MV-A, JM-S, and PC conceived the original idea for this study, with inputs from BB. MV-A, JM-S, BB, and PC wrote, approved and equally contributed to the final version of the manuscript.
Conflict of Interest Statement
The authors declare that the research was conducted in the absence of any commercial or financial relationships that could be construed as a potential conflict of interest.
We are thankful for support of this work by the University of Granada, Spain and Grand Valley State University, USA. This work was supported by the Ministry of Economy and Competitiveness and Fondo Europeo de Desarrollo Regional FEDER (CGL2015-67682-R to PC and JM-S), and Junta de Andalucía (P12-RNM327 to MV-A). BB participated in writing this review during sabbatical at Departamento de Ecología and Instituto del Agua, University of Granada, and was supported by grants from NASA-Michigan Space Grants Consortium, NSF-Geobiology Program, and NOAA-University of Michigan-Cooperative Institute for Great Lakes Research. Finally, we would like to dedicate this work to Andalucía Day (February 28, 2017) on which it was collaboratively finalized in Granada, Spain.
The Supplementary Material for this article can be found online at: https://www.frontiersin.org/articles/10.3389/fmicb.2018.00069/full#supplementary-material
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Keywords: interactive effects, C:N:P ratios, stoichiometry, autotroph, microbial loop, zooplankton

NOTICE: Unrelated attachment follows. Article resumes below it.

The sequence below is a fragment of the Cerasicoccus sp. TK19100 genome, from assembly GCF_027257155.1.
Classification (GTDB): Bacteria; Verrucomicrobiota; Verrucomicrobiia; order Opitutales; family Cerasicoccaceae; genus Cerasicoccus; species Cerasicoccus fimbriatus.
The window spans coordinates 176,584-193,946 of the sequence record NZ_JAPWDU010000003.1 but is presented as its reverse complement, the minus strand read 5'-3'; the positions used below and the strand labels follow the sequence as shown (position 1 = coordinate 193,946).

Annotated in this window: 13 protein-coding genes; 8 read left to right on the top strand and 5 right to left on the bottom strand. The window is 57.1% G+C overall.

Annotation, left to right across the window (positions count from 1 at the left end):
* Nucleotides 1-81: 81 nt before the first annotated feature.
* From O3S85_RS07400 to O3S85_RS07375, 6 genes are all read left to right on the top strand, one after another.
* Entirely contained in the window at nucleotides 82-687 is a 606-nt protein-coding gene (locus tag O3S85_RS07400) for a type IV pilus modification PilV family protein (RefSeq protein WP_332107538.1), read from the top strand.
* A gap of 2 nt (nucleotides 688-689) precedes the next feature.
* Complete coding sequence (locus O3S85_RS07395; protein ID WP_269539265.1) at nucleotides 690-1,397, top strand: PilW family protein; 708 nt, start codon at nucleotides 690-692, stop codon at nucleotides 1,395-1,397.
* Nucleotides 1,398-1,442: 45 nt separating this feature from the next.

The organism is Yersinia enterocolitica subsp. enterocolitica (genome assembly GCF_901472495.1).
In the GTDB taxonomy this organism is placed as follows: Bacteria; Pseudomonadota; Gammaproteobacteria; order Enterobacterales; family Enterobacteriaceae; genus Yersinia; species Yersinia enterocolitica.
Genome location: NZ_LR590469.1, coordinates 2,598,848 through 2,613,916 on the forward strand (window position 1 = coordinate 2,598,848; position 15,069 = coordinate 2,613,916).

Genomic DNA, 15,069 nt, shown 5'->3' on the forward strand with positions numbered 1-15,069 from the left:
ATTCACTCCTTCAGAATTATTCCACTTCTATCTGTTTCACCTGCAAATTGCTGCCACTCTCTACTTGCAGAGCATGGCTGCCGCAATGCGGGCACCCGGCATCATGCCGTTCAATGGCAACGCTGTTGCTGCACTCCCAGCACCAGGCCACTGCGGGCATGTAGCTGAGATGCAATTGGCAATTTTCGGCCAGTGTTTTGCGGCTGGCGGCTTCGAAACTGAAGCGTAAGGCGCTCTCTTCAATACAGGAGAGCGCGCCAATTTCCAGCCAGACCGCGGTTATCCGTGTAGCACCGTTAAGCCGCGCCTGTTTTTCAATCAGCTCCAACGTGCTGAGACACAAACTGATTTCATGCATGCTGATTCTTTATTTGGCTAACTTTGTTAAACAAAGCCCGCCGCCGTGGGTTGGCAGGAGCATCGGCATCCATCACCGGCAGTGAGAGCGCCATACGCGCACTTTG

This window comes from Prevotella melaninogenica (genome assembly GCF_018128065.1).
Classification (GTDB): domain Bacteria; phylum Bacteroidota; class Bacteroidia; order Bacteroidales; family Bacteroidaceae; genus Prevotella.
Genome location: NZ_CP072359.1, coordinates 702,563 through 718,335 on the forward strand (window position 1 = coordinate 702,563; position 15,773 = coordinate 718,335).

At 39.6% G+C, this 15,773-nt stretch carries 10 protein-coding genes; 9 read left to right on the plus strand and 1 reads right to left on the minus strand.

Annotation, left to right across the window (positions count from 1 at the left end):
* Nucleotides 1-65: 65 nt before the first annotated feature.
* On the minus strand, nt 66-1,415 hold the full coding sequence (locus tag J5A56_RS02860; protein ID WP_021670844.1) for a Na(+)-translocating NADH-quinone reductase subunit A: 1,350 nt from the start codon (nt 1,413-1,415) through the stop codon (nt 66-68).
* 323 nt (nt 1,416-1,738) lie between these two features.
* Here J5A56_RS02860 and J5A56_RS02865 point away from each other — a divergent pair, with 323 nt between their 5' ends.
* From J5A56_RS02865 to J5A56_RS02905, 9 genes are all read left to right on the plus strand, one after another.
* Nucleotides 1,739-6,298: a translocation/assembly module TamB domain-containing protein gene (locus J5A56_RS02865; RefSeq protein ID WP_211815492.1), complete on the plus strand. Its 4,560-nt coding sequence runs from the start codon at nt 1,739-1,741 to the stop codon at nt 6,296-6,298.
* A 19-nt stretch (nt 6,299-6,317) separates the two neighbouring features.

Citation: Villar-Argaiz M, Medina-Sánchez JM, Biddanda BA and Carrillo P (2018) Predominant Non-additive Effects of Multiple Stressors on Autotroph C:N:P Ratios Propagate in Freshwater and Marine Food Webs. Front. Microbiol. 9:69. doi: 10.3389/fmicb.2018.00069
Received: 06 March 2017; Accepted: 11 January 2018;
Published: 30 January 2018.
Edited by:James Cotner, University of Minnesota, United States
Reviewed by:Valeria Souza, Universidad Nacional Autónoma de México, Mexico
Nina Welti, Commonwealth Scientific and Industrial Research Organisation (CSIRO), Australia
Copyright © 2018 Villar-Argaiz, Medina-Sánchez, Biddanda and Carrillo. This is an open-access article distributed under the terms of the Creative Commons Attribution License (CC BY). The use, distribution or reproduction in other forums is permitted, provided the original author(s) and the copyright owner are credited and that the original publication in this journal is cited, in accordance with accepted academic practice. No use, distribution or reproduction is permitted which does not comply with these terms.
*Correspondence: Manuel Villar-Argaiz, email@example.com